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Markets see clouds in the US economy’s silver lining

“In the beginning the Universe was created,” said Douglas Adams in the Hitchhikers Guide to the Galaxy. “This has made a lot of people very angry and has been widely regarded as a bad move”. Markets seem to be taking a similar view on yesterday’s hotter-than-anticipated US retail sales report, with an aversion to risk becoming more pronounced as investors grapple with the prospect of higher long-term rates. The dollar is holding its gains and equity futures are setting up for a weaker open even as two- and ten-year Treasury yields fade from their highs. Risk-sensitive units like the Australian and Canadian dollars remain on the defensive, and concerns about a slow-motion credit crisis in China are weighing on the Asian currency complex.

North America

After yesterday’s July retail sales numbers topped expectations, the Atlanta Federal Reserve updated its nowcasting model to show third quarter gross domestic product growing at a 5.0-percent annualized rate, up from 4.1 percent just a week ago. If sustained, this could push recession calls further into 2024 and support expectations for a renewed hawkish tilt in monetary policy guidance, beginning at the central bank’s gathering in Jackson Hole next week. This backdrop is helping the dollar maintain its “cleanest dirty shirt” credentials, continuing the US exceptionalism theme that has only grown stronger in recent months.

Subcomponent contributions to GDPNow real growth forecasts, %

But we’re not confident current spending levels will be maintained. Real wage gains are helping boost aggregate income, yet pandemic-era excess savings are close to exhaustion, even if more optimistic estimates are used, student loan repayments are set to resume, credit conditions are tightening, and lower-income households are going ever more deeply into debt. We expect economic data surprises to begin turning negative in the autumn months, helping bring expected growth differentials into closer alignment across the major developed economies.

Minutes taken during the Federal Open Market Committee’s July meeting, due for release this afternoon, should show policymakers turning cautiously optimistic on the strength of the disinflationary impulse spreading across the US economy.
Data available at the time remained fairly ambiguous, with credit conditions beginning to tighten and a single consumer price report pointing to a deceleration in core inflation, but labour markets remained extremely tight and “clear and convincing evidence” of a decline in price pressures hadn’t yet arrived – and arguably still hasn’t. Markets are prepared for a relatively hawkish tone throughout the meeting record.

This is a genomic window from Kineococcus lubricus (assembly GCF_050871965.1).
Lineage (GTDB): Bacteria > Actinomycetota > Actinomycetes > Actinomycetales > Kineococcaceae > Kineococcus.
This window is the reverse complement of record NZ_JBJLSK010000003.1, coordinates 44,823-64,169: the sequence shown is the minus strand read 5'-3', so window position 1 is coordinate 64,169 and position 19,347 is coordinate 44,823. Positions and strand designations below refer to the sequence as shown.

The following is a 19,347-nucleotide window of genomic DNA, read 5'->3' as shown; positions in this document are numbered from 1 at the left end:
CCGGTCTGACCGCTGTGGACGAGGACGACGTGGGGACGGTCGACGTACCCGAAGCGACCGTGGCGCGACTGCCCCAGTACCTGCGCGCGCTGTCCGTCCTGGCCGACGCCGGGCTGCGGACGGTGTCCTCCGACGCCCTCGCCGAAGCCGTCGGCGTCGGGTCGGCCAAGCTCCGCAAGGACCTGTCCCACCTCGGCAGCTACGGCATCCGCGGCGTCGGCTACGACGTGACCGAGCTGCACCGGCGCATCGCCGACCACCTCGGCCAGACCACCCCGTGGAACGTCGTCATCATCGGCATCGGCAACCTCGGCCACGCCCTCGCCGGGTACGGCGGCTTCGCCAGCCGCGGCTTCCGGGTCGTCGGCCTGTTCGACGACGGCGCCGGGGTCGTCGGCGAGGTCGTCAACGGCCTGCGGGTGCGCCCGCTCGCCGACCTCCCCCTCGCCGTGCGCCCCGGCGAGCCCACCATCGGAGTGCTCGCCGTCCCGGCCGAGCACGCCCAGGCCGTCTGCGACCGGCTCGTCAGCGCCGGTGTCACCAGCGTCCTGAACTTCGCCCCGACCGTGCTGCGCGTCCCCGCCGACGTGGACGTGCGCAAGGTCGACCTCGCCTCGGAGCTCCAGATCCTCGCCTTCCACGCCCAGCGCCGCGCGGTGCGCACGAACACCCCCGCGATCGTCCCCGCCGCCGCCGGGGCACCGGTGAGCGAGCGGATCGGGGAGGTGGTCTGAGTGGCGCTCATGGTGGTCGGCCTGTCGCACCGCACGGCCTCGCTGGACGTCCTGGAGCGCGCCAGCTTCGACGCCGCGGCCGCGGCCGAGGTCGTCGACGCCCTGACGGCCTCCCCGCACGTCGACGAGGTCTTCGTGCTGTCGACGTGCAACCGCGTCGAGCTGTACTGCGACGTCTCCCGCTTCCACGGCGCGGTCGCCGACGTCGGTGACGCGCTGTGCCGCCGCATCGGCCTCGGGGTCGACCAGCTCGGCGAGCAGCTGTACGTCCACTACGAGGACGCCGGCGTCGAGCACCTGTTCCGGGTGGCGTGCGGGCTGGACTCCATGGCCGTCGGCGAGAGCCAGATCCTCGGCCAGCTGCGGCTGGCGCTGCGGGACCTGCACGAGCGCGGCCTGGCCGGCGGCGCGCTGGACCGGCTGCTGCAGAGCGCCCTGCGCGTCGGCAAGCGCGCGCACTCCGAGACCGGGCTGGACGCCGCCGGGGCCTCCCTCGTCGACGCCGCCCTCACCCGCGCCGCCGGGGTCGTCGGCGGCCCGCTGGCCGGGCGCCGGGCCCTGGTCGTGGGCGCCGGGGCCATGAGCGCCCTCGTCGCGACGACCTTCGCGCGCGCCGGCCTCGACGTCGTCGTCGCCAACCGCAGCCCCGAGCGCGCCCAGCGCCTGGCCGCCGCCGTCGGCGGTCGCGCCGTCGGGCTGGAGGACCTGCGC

Headline inflation fell as expected in the UK last month, but core price growth failed to decelerate, adding to yesterday’s superheated wage data in supporting expectations for further rate hikes from the Bank of England.
Overall consumer prices were 6.8 percent higher in July than a year earlier, down from 7.9 percent in the prior month on a slowing in the pace of food and energy cost increases. With food and energy excluded, annual inflation held at the 6.9 percent pace set in the prior month, while services costs accelerated to 7.4 percent from the prior 7.2, suggesting that domestic inflation drivers remain sticky and powerful. In response to the print, investors maintained bets on at least three more rate moves in the next seven months, while the pound climbed relative to the dollar and euro.

Consumer price index, 12-month % change

Asia Pacific

The Chinese yuan continues to push lower after Monday’s surprise rate cut, but traders are signing pre-nuptial agreements with their short positions as they brace for intervention near the 7.30 handle in onshore markets. In the absence of disorderly moves or outsized capital flight, authorities haven’t applied new restrictions on the yuan in forward markets, buying by state-owned institutions has been modest, and the central bank has avoided selling dollars or taking more overt steps to inject liquidity – but any of these tools could be deployed and two-sided exchange rate risks could emerge if the situation escalates.

USDCNY and USDCNH exchange rates

We note that global liquidity conditions are probably suffering as risk aversion grips Chinese financial markets, with headwinds growing for asset prices in many countries – but we also suspect that concerns about the economic implications of a slowdown are becoming overwrought. Demand for the dollar could surge if financial intermediation flows are disrupted in the event of a hard landing, but after decades of consumer repression, China’s role as a source of final demand for Western exports remains far smaller on a net basis than the headline numbers would suggest, and spectacular growth in the country’s marginal consumption of raw materials faded many years ago.

Japanese Finance Minister Shunichi Suzuki said yesterday that he’s monitoring moves in currency markets with a “sense of urgency,” and avoided using the sort of language that has previously signalled imminent intervention – terms like “one-sided”, “not reflecting fundamentals,” or “excessive”.
An astonishing 6-percent jump in first-quarter gross domestic product isn’t doing much to support the currency – the gain was mostly export-driven, with supply chain improvements playing a big role – but implied volatility levels remain relatively low and there are no signs of a sustained speculative attack on the exchange rate. Continued gradual declines seem likely in the short term.

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